Since you don't have personal knowledge/extensive reliable reports of their behavior, I don't think I'd mention anything to DS. I know when I was a kid and my mom over-prepped me for things I just got more anxious.
I would have a lot of different strategies prepared to deploy myself, though. In a way, in-your-face racism (racial slurs, racist rants, etc.) would actually be easier to deal with--forget DS, *I* wouldn't want to sit there and listen to that garbage! I wouldn't give it too long before I said, "Sorry, we're going back to the hotel now," after which I would severely limit contact with them. At some point I would probably have to tell SIL/Bro, "That kind of talk made me really uncomfortable, and I didn't want to be around it, and I didn't want DS to be around it."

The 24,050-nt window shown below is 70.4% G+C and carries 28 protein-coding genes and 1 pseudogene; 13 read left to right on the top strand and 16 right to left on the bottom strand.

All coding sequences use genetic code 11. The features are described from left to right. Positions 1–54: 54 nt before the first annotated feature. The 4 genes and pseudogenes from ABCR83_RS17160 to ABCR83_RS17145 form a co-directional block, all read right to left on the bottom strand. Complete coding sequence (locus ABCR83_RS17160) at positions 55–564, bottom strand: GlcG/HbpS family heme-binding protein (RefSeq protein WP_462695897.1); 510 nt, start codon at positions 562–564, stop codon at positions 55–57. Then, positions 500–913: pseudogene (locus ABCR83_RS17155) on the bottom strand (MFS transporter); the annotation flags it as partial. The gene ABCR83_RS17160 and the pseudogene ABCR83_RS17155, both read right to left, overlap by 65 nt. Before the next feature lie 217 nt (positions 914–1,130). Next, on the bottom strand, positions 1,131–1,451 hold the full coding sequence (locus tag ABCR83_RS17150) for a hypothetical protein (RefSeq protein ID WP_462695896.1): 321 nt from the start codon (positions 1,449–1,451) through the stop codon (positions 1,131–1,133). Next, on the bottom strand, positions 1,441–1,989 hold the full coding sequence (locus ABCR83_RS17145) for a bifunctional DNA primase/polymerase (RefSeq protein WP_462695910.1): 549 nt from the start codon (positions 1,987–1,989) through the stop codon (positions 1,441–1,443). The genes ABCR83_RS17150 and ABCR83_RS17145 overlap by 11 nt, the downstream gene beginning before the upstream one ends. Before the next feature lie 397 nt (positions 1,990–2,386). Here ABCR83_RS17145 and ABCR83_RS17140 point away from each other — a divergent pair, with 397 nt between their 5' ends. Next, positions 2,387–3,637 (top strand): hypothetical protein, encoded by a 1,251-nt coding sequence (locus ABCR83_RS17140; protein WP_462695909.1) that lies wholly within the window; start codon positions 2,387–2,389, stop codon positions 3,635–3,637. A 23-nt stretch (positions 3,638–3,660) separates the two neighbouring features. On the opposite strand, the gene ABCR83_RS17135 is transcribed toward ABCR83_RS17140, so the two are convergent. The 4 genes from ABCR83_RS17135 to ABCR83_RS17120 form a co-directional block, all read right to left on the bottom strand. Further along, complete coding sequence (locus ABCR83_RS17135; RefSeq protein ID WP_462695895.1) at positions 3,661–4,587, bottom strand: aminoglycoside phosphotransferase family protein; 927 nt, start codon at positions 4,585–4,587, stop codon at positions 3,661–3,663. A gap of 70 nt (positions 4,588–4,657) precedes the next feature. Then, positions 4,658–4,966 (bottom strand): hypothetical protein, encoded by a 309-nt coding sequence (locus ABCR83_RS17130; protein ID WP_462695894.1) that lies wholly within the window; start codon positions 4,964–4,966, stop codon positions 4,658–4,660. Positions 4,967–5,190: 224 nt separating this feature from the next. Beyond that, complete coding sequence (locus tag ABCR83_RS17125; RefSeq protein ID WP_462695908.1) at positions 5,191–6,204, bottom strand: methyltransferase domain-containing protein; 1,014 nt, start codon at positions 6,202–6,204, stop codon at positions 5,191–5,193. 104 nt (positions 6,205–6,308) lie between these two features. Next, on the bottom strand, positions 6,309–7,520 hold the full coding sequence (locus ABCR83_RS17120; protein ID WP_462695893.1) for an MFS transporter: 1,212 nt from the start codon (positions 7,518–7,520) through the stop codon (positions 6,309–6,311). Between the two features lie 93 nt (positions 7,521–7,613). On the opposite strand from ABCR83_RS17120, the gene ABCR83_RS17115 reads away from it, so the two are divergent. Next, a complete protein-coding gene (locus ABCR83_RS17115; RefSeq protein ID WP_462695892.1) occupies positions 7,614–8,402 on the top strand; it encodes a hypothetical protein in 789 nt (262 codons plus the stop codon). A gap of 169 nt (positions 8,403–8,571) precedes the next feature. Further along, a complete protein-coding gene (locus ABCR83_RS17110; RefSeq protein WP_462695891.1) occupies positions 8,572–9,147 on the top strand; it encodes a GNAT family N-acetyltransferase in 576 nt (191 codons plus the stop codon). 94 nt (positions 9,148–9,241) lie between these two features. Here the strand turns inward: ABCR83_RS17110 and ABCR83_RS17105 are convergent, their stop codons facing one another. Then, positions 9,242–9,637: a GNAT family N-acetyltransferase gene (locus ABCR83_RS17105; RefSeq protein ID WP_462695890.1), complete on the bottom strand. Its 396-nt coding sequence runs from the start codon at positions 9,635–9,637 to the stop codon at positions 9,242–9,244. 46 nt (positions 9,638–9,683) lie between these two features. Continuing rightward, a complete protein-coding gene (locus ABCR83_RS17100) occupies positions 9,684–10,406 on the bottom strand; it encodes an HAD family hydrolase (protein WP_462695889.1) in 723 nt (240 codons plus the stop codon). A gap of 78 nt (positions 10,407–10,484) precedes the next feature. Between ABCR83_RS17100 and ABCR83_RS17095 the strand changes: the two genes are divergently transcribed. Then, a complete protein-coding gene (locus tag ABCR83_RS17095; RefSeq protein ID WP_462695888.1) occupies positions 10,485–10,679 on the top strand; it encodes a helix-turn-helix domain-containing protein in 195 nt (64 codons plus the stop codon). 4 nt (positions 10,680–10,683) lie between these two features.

In my experience, though, pervasive prejudice can often be more subtle. You can change the subject, you can fail to respond to comments, you can say something like "Oh. Well, that's not been my experience, no," or "Actually, I do like that kind of food." And then you can talk to DS about those comments later.
I tend to be pretty non-confrontational. Saying, "That's racist" is pretty inflammatory, especially in someone's own home, when you don't know them very well. To me it's more the opening of a debate, not a way to shut down a conversation. I'd rather just "avoid the crazy," personally. Others are able to handle it more assertively, while still being polite.